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Clin Exp Gastroenterol. 2015 Sep 9;8:279-84. doi: 10.2147/CEG.S86419. eCollection 2015.

The sensitivity, specificity, predictive values, and likelihood ratios of fecal occult blood test for the detection of colorectal cancer in hospital settings.

Author information

1
Clinical Laboratory Science Department, Prince Sultan Military College of Health Sciences, Dhahran, Kingdom of Saudi Arabia.
2
Gastroenterology and Endoscopy Unit, Internal Medicine Department, King Fahd Military Medical Complex, Dhahran, Kingdom of Saudi Arabia.
3
Prince Sultan Military College of Heath Sciences, Dhahran, Kingdom of Saudi Arabia.

Abstract

OBJECTIVES:

To study the performance of a single test using two fecal occult blood tests with colonoscopy for the detection of colorectal cancer (CRC) for the first time in Saudi Arabia to determine possible implications for the anticipated colorectal screening program.

MATERIALS AND METHODS:

We compared the performance of guaiac and immunochemical fecal occult blood tests for the detection of CRC among patients of 50-74 years old attending two hospitals in the Eastern Region of Saudi Arabia. Samples of feces were collected from 257 asymptomatic patients and 20 cases of confirmed CRC, and they were tested simultaneously by the guaiac-based occult blood test and monoclonal antibody-based immunoassay kit. Colonoscopy was performed on all participants and the results were statistically analyzed with both positive and negative occult blood tests of both methods.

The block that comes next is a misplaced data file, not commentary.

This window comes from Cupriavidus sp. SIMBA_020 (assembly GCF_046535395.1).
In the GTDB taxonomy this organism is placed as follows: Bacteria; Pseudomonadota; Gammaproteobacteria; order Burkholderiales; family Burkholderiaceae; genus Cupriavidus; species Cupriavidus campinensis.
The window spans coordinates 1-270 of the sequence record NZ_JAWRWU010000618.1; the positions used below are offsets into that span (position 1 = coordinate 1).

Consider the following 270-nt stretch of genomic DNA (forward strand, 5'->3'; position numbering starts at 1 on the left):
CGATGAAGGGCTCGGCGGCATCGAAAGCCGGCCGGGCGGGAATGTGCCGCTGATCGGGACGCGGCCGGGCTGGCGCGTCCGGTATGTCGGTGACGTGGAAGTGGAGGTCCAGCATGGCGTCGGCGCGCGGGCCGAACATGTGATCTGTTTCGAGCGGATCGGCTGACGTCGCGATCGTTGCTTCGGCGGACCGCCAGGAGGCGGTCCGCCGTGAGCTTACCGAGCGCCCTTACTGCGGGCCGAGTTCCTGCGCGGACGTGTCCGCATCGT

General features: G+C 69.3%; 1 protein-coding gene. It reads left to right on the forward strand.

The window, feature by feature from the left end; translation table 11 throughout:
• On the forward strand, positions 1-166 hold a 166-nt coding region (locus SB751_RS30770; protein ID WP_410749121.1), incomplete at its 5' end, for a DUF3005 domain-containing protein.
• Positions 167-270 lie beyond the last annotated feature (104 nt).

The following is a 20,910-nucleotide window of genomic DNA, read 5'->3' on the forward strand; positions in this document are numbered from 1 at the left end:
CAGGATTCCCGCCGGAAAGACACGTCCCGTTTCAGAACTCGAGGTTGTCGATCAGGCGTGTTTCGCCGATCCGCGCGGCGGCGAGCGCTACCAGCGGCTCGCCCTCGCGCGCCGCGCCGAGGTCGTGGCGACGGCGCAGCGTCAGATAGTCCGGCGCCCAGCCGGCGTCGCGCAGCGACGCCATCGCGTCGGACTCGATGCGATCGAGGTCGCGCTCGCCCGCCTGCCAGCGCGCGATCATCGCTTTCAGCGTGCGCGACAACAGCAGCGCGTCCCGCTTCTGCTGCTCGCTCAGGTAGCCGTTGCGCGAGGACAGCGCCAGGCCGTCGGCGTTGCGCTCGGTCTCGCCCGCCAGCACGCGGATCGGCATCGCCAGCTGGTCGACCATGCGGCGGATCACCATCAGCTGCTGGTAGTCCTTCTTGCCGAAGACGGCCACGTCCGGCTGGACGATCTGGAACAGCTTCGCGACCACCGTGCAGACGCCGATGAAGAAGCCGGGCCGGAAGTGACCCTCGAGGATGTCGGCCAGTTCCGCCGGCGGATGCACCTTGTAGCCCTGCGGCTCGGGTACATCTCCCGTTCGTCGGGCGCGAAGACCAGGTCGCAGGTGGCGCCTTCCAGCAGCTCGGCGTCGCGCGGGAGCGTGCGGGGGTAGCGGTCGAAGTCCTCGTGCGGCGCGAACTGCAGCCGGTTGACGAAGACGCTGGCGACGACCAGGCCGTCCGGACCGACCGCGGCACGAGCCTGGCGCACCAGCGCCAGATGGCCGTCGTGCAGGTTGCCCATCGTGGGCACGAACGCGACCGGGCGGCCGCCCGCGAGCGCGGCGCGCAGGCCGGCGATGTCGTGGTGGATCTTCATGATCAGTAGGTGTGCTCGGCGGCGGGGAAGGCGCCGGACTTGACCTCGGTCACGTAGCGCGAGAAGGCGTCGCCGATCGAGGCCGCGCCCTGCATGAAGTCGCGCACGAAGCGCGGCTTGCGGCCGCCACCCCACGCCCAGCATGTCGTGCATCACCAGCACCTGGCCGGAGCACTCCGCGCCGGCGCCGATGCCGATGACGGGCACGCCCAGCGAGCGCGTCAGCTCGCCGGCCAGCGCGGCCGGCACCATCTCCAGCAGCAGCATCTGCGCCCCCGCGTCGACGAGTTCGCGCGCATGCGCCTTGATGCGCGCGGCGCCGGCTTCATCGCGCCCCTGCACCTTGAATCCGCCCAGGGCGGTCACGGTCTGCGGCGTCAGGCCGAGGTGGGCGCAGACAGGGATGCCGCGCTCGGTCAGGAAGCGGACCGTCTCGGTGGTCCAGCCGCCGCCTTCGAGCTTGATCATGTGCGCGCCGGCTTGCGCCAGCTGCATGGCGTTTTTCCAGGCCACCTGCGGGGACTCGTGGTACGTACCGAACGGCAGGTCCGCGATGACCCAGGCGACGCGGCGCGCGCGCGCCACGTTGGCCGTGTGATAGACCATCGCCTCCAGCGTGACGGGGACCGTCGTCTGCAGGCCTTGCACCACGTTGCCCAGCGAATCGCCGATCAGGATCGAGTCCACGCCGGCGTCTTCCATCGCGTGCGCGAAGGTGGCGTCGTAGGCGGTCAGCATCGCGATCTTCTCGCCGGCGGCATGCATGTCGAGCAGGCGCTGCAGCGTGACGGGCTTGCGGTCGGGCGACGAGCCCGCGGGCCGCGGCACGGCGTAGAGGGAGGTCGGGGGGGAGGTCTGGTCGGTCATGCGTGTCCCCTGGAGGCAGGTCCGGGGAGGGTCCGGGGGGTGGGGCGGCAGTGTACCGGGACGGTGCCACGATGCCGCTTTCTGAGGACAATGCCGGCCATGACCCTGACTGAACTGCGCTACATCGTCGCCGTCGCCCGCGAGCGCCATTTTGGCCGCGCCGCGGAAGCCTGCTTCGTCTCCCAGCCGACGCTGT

RESULTS:

Of the 277 subjects, 79 tested positive for occult blood with at least one method. Overall, the number of those with an occult blood-positive result by both tests was 39 (14.1%), while for 198 (71.5%), both tests were negative (P<0.0001); 40 (14.4%) samples showed a discrepant result. Colonoscopy data were obtained for all 277 patients. A total of three invasive cancers were detected among the screening group. Of the three, the guaiac test detected two cases, while the immunochemical test detected three of them. Of the 20 control cases, the guaiac test detected 13 CRC cases (P=0.03), while the immunochemical test detected 16 of them (P<0.0001). The sensitivity of guaiac and immunochemical tests for the detection of CRC in the screening group was 50.00% (95% confidence interval [CI] =6.76-93.24) and 75.00% (95% CI =19.41-99.37), respectively. For comparison, the sensitivity of the guaiac fecal occult blood test for detecting CRC among the control group was 65.00% (95% CI =40.78-84.61) while that of FIT was 80.00% (95% CI =56.34-94.27). The specificity of the guaiac and immunoassay tests was 77.87% (95% CI =72.24-82.83) and 90.12% (95% CI =85.76-93.50), respectively. The positive likelihood ratio of guaiac and immunochemical tests for the detection of CRC was 2.26 (95% CI =0.83-6.18) and 7.59 (95% CI =3.86-14.94), whereas the negative likelihood ratio was 0.64 (95% CI =0.24-1.71) and 0.28 (95% CI =0.05-1.52), respectively. The positive predictive values of guaiac and immunochemical tests were 3.45% (95% CI =0.426-11.91) and 10.71% (95% CI =2.27-28.23), respectively. There was no marked difference in the negative predictive values for both methods. The sensitivity of the fecal occult blood test by FIT was significantly higher for stages III and IV colorectal cancer than for stages I and II (P=0.01) and it was insignificant for the guaiac fecal occult blood test (P=0.07).

CONCLUSION:

In areas where other advance screening methods of CRC are not feasible, the use of FIT can be considered.

KEYWORDS:

colorectal cancer; endoscopy; fecal occult blood test; guaiac; immunochemical

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